Is Meghan Markle's Battle Against The Media Just Getting Started?

On December 2, Meghan Markle won her legal battle against the publishers of British tabloid the Mail on Sunday. Per People, the Duchess of Sussex filed a complaint about privacy and copyright infringement after sections of a private letter she wrote to her estranged father, Thomas Markle Sr., were published by the paper. Although the publishers, Associated Newspapers Limited, appealed the initial judgement, the court ruled in Meghan's favor again. The decision means that Meghan will not be subjected to cross-examination as a witness because the case cannot go to court. She's also set to receive substantial financial damages from the publishers, in addition to a public apology from the Mail on Sunday and on the Mail Online homepage.

"This is a victory not just for me, but for anyone who has ever felt scared to stand up for what's right," the duchess said in a statement after the court's ruling. She added, "While this win is precedent setting, what matters most is that we are now collectively brave enough to reshape a tabloid industry that conditions people to be cruel, and profits from the lies and pain that they create."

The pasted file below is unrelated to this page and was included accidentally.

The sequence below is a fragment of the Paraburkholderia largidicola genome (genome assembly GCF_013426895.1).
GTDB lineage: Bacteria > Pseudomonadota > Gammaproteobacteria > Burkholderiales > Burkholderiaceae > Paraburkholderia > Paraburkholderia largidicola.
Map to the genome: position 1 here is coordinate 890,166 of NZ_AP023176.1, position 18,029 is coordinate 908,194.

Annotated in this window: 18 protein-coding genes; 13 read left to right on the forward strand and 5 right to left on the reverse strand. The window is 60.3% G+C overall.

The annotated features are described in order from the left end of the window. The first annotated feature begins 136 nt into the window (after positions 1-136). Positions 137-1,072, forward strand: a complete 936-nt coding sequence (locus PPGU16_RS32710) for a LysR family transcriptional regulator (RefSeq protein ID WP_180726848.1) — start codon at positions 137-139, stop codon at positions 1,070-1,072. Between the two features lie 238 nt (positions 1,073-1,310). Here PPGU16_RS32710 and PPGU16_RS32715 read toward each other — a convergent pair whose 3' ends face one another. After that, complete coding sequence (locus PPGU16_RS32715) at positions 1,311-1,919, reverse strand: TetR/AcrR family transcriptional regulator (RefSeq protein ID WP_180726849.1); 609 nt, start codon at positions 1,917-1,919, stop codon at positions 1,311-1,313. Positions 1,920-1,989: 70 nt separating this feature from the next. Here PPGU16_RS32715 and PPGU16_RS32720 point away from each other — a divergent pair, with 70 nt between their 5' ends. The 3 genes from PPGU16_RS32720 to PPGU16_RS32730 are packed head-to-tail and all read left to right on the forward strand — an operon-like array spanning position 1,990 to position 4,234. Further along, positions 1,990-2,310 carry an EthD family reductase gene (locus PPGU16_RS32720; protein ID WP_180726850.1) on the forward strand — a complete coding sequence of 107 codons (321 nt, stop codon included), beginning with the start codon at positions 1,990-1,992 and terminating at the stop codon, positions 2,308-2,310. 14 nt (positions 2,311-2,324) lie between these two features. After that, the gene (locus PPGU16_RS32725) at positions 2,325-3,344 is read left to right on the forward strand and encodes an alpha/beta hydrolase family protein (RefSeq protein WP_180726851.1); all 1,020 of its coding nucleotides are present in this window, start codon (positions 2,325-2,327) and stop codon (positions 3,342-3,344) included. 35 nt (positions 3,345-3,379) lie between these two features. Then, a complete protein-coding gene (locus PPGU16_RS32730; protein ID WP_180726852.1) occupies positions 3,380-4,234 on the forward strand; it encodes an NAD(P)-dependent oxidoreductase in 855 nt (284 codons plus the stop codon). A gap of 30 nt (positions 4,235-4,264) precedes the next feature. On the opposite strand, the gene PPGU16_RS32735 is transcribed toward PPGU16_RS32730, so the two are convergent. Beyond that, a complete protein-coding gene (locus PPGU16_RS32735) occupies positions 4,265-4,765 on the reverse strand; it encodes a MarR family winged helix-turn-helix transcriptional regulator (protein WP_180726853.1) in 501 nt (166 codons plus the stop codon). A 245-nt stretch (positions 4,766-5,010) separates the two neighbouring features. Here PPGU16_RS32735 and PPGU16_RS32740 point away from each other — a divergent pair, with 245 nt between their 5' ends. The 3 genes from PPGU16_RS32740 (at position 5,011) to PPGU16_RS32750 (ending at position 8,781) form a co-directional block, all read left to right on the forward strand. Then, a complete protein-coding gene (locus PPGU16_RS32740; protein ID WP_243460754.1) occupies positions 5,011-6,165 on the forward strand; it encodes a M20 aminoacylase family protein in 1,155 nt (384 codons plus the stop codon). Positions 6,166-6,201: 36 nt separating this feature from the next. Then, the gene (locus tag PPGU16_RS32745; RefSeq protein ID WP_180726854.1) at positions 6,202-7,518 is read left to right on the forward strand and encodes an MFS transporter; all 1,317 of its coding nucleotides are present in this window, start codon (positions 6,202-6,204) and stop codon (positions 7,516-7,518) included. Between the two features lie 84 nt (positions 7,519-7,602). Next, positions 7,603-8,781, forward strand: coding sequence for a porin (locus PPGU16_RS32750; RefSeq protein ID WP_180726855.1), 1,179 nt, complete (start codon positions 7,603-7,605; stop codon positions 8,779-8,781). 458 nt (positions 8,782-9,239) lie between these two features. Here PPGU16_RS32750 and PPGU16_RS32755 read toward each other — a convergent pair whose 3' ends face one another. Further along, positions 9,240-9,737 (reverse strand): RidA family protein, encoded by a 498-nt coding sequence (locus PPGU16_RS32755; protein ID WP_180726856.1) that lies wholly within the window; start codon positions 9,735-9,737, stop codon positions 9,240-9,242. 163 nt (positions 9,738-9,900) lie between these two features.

While Meghan celebrated her victory emphatically, experts are predicting that her battle against the media is just getting started. Here's why.

Meghan Markle's war with the British tabloids will likely continue

Meghan Markle may have won her legal battle against one of the major British tabloids, the Mail on Sunday, but her statement declaring victory has likely put her in the crossfire again because of how personal she got. In her statement, Meghan referred to the Mail as the "daily fail" and namechecked Jonathan Rothermere, the man behind the tabloid. Media experts tell The Daily Beast that, while Meghan's win was largely predicted, her response was a bad "PR strategy."

"They were always going to win, there is no public-interest defense for the Mail," David Yelland, former deputy editor of the New York Post, told the outlet. "But being right and being wise aren't always the same thing. Meghan's victory statement was an example of an extremely unwise PR strategy. Personally namechecking Jonathan Rothermere, the proprietor, in that statement is hugely significant. It's a deeply personal attack on him." Yelland added that the Mail's news cycle is relentless, which allows for the publication to intensify its coverage of the royals if leaders feel so inclined.

Yelland also said that it's nearly impossible for Meghan to cut off the British press entirely because of her husband Prince Harry. "Meghan is playing to an American audience, but her husband is a prince of the realm and will always have a British audience ... Because of who he is, he will always be a news story," he said, adding, "He has an audience here and people care about him."